The EBP programme will contribute to India's food security and energy security objectives.

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Why India MUST push for ethanol blended petrol

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Limit of ethanol in petrol

Strong evidence exists that ethanol blends up to 10per cent are, in the words of the US Environmental Protection Agency, 'substantially similar to gasoline'. Every manufacturer of petrol-burning engines, for any transport application in the US, warrants the use of E10 as acceptable, and some go so far as to recommend it.

While there is no compelling evidence that blends up to 20 per cent might cause harm to the current and future fleet of automobiles, neither is there any evidence that harm will not be done, other than good fortune in the experiences so far.

Until such time as credible evidence proves otherwise, and the production of ethanol in India is so great that we can afford to provide some blends higher in percentage than E10, prudence requires that a limit of 10 per cent be applied.

10 per cent blend of ethanol will cause no harm to the current and future fleet of automobiles.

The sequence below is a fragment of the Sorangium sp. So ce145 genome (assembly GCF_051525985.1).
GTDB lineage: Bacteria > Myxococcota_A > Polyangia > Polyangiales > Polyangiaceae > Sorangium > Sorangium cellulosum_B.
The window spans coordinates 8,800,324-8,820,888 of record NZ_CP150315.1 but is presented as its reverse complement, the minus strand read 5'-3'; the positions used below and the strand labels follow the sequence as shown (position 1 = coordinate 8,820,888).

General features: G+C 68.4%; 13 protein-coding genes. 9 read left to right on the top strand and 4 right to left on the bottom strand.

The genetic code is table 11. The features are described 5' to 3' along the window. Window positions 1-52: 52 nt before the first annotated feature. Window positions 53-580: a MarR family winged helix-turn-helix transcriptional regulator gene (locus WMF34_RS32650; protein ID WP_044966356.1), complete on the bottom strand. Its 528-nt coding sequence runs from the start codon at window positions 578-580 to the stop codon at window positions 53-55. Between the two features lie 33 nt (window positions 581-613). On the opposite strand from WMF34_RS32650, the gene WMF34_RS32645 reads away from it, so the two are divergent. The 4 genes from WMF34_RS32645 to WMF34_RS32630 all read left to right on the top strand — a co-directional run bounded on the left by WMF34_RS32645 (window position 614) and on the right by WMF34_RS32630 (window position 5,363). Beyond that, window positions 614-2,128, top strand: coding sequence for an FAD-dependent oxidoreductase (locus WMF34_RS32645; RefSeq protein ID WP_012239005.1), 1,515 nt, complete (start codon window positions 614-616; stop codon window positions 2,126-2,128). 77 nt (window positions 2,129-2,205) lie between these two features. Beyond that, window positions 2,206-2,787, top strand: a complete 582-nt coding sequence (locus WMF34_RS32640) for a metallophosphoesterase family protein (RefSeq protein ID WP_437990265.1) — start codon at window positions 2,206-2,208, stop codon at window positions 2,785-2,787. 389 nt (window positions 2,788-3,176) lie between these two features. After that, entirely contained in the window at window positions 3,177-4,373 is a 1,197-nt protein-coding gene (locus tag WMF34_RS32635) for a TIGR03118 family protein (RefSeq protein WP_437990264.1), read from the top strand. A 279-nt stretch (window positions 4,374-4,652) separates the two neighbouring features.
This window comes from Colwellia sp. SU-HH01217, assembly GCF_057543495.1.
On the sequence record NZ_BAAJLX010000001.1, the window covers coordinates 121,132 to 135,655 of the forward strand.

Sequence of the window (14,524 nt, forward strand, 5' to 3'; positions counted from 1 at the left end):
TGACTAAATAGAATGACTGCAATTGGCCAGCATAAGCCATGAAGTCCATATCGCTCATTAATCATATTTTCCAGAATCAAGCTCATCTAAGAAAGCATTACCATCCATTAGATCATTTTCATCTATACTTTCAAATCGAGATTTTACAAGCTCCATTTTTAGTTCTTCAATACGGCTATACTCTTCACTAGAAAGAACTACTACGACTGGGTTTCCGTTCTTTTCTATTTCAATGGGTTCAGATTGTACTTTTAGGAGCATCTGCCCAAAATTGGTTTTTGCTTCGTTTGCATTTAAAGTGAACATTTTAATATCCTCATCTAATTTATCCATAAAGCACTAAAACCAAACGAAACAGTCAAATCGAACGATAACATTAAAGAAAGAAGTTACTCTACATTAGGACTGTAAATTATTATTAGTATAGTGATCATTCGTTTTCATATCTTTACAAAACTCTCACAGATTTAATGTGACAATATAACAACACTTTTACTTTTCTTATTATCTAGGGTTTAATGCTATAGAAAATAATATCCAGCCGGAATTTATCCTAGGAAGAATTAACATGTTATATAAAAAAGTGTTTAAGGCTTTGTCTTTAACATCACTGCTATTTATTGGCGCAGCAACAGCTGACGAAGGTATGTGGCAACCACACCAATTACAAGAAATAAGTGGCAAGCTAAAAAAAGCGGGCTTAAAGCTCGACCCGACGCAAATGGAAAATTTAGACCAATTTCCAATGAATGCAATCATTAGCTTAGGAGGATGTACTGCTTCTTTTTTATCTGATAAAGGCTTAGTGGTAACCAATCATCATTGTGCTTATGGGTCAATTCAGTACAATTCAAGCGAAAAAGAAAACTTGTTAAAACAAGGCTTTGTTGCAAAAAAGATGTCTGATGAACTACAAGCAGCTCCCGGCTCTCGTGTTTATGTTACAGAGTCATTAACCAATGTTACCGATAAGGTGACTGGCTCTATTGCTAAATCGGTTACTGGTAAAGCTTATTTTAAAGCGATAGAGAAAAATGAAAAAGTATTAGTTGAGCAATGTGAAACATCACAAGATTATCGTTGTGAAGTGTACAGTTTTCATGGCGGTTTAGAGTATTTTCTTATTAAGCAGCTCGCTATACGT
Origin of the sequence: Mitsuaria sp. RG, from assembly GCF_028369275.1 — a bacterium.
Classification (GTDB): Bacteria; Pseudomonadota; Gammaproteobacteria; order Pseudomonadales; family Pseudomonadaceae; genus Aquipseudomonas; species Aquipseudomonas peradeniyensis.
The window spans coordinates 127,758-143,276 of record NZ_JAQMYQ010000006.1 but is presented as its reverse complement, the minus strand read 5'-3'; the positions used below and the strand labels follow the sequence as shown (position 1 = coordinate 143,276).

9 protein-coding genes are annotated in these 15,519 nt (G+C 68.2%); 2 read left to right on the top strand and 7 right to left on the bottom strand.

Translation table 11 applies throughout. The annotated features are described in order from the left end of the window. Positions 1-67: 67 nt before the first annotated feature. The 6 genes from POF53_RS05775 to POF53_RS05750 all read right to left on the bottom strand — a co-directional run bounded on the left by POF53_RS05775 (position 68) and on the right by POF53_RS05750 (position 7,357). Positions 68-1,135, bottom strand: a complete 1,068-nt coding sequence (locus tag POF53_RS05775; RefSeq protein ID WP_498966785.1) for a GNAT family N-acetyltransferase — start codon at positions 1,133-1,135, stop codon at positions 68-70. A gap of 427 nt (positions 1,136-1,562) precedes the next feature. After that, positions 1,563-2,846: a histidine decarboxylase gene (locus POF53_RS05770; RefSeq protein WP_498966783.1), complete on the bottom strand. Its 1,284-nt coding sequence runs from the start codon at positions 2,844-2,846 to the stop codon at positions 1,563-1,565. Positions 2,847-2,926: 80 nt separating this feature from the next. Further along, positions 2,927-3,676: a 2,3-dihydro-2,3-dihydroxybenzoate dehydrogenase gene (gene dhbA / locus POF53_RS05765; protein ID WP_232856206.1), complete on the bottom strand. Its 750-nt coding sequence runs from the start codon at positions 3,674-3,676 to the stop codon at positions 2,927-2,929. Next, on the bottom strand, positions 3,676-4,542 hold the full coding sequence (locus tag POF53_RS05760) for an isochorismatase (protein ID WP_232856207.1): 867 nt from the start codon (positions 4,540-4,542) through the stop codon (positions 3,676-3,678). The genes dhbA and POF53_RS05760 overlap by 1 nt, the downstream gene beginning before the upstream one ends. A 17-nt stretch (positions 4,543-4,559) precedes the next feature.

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Why India MUST push for ethanol blended petrol

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What is needed?

The Cabinet Committee on Economic Affairs mandated 5 per cent blending of ethanol with petrol in November 2009. Thereafter, an empowered committee of the government headed by the Union minister of agriculture, consumer affairs, food & public distribution and also comprising the Union minister for petroleum and natural gas, and the Union minister of new and renewable energy sources recommended the fixation of ethanol price at Rs 27 per litre for 3 years in December 2009.

This price was further endorsed by the group of ministers headed by the finance minister in April 2006.

The above recommendations were made after ensuring that even in years of shortage, the production of molasses based alcohol would be enough to meet the 5 per cent EBP programme even after meeting the requirement for potable purposes.

Regarding the ethanol price, purchase of ethanol at Rs 27 per litre by OMCs is not only a commercial proposition, but it also leaves substantial profit of about Rs 8 per litre of ethanol purchased by OMCs.

This price is also on par, if not slightly lower than the prevailing import prices (at an average price of about $655 per tonne during April to July 2010, the import price works out to a landed price of about Rs 33 per litre inclusive of customs duty and others).

The stage, therefore, is set and what is needed is a quick kick-start to the EBP programme of the government. It is about time that in the interest of the nation's food security and energy security objectives the programme is given its much needed boost.